[DRBD-user] Question reg. protocol C

Lars Ellenberg lars.ellenberg at linbit.com
Tue Sep 12 00:03:27 CEST 2017

Note: "permalinks" may not be as permanent as we would like,
direct links of old sources may well be a few messages off.

On Mon, Sep 11, 2017 at 06:00:08PM +1000, Igor Cicimov wrote:
> On 11 Sep 2017 4:20 pm, "Ravi Kiran Chilakapati" <
> ravikiran.chilakapati at gmail.com> wrote:
> Thank you for the response Roland.
> I will start going through the source code. In the meantime, it will be
> great if these preliminary questions can be answered.
> Q: Is Protocol C a variant of any standard atomic commit protocol (like
> 2PC/3PC etc.)? Or is it a proprietary algorithm?

Not at all.

Very simple.

Write request reaches DRBD.

Request is passed down to local storage, if any,
request is forwarded to all currently connected peers

Local IO completions comes in eventually
peer write-acks (or, for failed remote writes, neg-acks)
come in eventually

If peer acks do NOT come in,
then connection loss will be declared at some point,
and if not yet received, "neg-acks" will be "faked".

All acks there: great, we can complete to upper layers.
Usually we complete to upper layers as OK if at least one write was successful.
(similar to what a raid1 would do).

If we see a disk error, we usually (can be configured) detach.

If we see a connection loss, we usually keep going,
but can freeze and call a "fence-peer" handler.

If all disks fail, we usually have detached from all of them now,
and either now propagate IO errors to upper layers
(again, think raid1 and all disks have failed),
or can again freeze (and hope that somehow, access to the disk we lost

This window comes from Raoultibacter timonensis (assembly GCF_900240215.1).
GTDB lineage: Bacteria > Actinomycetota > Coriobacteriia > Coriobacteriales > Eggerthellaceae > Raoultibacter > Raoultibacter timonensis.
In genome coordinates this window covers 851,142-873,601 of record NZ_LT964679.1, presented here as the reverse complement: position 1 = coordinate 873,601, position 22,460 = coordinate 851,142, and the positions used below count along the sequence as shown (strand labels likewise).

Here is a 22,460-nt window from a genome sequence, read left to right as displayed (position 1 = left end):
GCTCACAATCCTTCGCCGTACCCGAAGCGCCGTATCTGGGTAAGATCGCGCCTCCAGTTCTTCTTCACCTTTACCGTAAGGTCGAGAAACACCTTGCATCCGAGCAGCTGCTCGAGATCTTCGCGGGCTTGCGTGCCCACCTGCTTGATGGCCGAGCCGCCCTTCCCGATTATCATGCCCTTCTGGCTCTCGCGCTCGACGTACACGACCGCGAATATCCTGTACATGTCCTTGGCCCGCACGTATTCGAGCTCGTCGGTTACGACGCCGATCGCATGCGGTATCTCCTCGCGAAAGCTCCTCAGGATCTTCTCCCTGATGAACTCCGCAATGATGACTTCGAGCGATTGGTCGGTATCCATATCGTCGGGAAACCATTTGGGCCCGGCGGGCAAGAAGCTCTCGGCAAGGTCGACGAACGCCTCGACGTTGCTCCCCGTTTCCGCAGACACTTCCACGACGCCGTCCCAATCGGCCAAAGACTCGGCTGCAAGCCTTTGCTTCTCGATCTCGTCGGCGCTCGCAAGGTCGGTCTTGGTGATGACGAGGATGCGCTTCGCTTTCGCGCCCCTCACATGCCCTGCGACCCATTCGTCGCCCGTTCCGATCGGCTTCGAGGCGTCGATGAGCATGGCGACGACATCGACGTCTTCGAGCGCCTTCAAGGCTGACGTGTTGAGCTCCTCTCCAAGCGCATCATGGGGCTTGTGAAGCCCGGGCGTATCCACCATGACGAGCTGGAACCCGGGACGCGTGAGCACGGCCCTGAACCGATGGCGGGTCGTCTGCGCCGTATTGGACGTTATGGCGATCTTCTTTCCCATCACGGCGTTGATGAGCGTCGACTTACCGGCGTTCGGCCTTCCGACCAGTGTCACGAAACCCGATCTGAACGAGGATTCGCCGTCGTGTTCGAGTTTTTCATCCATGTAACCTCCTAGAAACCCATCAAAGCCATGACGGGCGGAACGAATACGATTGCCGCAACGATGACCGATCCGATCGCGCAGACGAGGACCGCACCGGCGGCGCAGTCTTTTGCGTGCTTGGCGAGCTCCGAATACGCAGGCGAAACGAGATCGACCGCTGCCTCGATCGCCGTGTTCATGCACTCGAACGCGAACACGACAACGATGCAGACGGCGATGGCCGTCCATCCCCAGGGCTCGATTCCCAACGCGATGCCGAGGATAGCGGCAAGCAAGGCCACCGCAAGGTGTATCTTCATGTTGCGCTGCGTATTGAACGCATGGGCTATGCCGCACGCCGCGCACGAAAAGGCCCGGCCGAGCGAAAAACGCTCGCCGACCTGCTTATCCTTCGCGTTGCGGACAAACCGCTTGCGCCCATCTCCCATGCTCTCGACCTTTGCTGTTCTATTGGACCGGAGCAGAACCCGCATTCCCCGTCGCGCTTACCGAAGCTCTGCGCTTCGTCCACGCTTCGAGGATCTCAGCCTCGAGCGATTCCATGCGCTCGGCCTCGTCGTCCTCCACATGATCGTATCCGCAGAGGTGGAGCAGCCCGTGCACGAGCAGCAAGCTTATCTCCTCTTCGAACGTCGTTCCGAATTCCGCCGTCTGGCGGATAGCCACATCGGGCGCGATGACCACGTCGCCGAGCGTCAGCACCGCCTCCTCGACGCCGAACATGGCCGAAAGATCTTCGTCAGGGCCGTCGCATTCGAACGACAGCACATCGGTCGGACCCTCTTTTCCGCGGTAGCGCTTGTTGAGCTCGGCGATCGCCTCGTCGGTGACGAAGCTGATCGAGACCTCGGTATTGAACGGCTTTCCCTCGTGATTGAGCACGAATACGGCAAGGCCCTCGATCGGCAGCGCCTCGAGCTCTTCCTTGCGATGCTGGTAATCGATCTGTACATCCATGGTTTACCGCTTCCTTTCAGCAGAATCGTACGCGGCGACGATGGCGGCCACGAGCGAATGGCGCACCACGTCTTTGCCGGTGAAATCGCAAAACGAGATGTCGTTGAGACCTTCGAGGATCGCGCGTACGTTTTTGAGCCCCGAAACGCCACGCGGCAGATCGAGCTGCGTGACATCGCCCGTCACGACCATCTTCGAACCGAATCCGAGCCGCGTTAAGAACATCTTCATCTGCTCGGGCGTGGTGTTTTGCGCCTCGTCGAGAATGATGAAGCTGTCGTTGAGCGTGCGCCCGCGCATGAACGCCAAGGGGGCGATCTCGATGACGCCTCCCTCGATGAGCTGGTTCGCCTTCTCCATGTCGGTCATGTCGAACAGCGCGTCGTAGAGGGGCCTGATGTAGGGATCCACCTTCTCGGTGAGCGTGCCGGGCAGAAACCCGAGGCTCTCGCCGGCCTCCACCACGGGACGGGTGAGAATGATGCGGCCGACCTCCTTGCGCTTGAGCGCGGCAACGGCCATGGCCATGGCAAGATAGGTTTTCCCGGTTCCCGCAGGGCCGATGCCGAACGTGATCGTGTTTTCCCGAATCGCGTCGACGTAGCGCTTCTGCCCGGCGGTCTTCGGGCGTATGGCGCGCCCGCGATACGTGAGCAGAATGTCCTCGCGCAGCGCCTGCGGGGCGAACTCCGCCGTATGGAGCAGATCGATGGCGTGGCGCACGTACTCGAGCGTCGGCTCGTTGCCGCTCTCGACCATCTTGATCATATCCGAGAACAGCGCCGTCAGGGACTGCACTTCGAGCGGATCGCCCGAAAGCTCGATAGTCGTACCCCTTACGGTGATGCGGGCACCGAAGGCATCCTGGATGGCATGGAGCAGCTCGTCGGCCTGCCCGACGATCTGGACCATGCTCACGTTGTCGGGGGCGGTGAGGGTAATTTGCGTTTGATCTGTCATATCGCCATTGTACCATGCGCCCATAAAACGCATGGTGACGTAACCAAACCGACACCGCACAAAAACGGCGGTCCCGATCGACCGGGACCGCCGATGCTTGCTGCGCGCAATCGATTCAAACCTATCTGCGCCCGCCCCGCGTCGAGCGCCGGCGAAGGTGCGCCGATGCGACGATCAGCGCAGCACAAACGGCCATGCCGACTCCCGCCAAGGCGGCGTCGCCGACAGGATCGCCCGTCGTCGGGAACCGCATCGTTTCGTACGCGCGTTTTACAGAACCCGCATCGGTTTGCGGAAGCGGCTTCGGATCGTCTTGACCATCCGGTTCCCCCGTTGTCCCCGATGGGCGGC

last is restored, with all previously "successfully" complete writes
still intact)

very recently we also introduced a "quorum" concept, which on loss of
"quorum" is supposed to freeze, or, if you so choose, throw IO errors.

> Q: Let's assume there are 2 disks (D1, D2). Let's assume that D2 is
> experiencing a fail-recover situation,

"fail-recover situation" ...  What would that be?
DRBD cannot "recover" a "failed" disk.
How would it do that?

"typically" (the supported way):
D2 fails, we detach from it.
Now it is no longer there.

> but D1 has failed after a D2
> failure,

Too bad, now we have no data anymore.

> but before D2 has recovered. What is the behavior of DRBD in such
> a case? Are all future disk writes blocked until both D1 and D2 are
> available, and are confirmed to be in sync?

"it depends".

Typically, you now see IO errors in the upper layers.

: Lars Ellenberg
: LINBIT | Keeping the Digital World Running
: DRBD -- Heartbeat -- Corosync -- Pacemaker

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